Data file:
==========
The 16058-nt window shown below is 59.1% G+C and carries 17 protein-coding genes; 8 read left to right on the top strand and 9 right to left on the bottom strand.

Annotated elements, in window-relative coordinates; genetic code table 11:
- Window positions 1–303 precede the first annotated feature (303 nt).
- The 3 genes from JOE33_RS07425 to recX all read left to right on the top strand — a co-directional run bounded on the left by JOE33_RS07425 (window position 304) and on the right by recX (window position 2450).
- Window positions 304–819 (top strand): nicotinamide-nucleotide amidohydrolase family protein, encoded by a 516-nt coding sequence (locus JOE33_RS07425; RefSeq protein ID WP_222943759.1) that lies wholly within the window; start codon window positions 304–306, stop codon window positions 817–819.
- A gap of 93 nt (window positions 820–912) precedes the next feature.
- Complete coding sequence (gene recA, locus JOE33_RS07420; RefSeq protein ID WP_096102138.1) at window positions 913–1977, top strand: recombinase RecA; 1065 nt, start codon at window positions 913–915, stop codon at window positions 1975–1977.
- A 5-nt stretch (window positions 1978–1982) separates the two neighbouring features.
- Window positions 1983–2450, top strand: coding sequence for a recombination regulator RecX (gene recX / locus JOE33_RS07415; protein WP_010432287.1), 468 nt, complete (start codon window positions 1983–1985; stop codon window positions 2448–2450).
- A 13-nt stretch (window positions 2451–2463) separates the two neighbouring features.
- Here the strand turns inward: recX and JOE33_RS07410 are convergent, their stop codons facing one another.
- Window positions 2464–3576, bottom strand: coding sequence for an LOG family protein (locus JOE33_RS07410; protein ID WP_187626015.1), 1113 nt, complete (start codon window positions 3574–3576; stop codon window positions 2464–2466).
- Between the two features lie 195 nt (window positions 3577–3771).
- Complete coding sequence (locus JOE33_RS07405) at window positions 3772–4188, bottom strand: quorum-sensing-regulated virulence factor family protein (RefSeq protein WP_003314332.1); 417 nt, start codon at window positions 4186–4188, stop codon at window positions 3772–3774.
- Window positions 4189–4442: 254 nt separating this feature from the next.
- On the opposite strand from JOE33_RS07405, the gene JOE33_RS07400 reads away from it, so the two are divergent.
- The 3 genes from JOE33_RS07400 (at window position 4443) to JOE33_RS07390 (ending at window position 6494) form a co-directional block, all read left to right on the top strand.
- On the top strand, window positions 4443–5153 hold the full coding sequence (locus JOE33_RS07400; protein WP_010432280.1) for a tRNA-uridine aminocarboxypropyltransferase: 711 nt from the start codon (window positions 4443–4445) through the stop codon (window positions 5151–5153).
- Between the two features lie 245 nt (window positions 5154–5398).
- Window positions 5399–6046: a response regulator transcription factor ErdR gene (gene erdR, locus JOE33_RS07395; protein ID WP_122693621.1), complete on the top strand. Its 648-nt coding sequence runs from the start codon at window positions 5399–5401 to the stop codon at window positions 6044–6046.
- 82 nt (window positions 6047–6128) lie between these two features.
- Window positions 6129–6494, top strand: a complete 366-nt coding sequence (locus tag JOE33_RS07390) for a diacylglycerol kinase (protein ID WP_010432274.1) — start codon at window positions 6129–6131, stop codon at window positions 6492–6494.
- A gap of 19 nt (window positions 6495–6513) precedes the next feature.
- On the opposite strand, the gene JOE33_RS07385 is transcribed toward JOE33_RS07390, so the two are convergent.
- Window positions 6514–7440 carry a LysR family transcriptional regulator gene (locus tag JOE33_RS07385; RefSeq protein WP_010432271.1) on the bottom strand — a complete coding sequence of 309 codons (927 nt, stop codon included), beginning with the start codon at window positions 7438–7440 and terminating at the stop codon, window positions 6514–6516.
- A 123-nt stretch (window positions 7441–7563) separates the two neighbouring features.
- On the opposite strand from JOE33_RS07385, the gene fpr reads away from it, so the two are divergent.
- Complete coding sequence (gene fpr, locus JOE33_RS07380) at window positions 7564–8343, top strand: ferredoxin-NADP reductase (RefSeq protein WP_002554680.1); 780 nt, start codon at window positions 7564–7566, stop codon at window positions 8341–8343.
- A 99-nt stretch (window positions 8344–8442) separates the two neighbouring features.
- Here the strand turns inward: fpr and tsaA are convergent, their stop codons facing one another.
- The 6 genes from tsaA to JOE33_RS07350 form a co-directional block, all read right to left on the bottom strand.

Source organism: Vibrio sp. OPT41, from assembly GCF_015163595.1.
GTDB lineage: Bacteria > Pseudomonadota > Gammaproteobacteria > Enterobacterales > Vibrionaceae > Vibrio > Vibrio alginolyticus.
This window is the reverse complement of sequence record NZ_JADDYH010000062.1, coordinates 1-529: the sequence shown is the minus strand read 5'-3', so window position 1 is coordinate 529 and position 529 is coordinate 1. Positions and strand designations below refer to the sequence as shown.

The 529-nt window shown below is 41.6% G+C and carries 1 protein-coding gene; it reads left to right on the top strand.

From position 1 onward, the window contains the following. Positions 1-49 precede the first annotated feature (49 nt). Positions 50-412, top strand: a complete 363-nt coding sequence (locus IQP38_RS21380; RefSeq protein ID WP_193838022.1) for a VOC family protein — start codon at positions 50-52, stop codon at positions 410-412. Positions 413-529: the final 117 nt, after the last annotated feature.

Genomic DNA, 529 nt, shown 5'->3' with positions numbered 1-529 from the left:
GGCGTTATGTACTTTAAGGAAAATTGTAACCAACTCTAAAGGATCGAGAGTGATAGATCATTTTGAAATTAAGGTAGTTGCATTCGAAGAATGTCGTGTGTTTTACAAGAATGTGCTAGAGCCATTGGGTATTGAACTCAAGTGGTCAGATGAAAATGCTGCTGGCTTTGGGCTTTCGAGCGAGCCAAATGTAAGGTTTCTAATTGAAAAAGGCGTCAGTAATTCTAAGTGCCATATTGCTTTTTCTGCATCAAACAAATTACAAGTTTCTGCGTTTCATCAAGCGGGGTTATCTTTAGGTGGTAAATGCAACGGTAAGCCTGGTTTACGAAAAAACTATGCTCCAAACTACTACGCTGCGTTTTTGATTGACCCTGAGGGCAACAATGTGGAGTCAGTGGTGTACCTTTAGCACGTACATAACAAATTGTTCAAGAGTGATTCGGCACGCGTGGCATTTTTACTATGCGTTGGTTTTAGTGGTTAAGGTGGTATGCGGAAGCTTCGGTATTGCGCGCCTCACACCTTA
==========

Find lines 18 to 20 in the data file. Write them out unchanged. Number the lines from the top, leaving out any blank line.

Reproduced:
- On the top strand, window positions 4443–5153 hold the full coding sequence (locus JOE33_RS07400; protein WP_010432280.1) for a tRNA-uridine aminocarboxypropyltransferase: 711 nt from the start codon (window positions 4443–4445) through the stop codon (window positions 5151–5153).
- Between the two features lie 245 nt (window positions 5154–5398).
- Window positions 5399–6046: a response regulator transcription factor ErdR gene (gene erdR, locus JOE33_RS07395; protein ID WP_122693621.1), complete on the top strand. Its 648-nt coding sequence runs from the start codon at window positions 5399–5401 to the stop codon at window positions 6044–6046.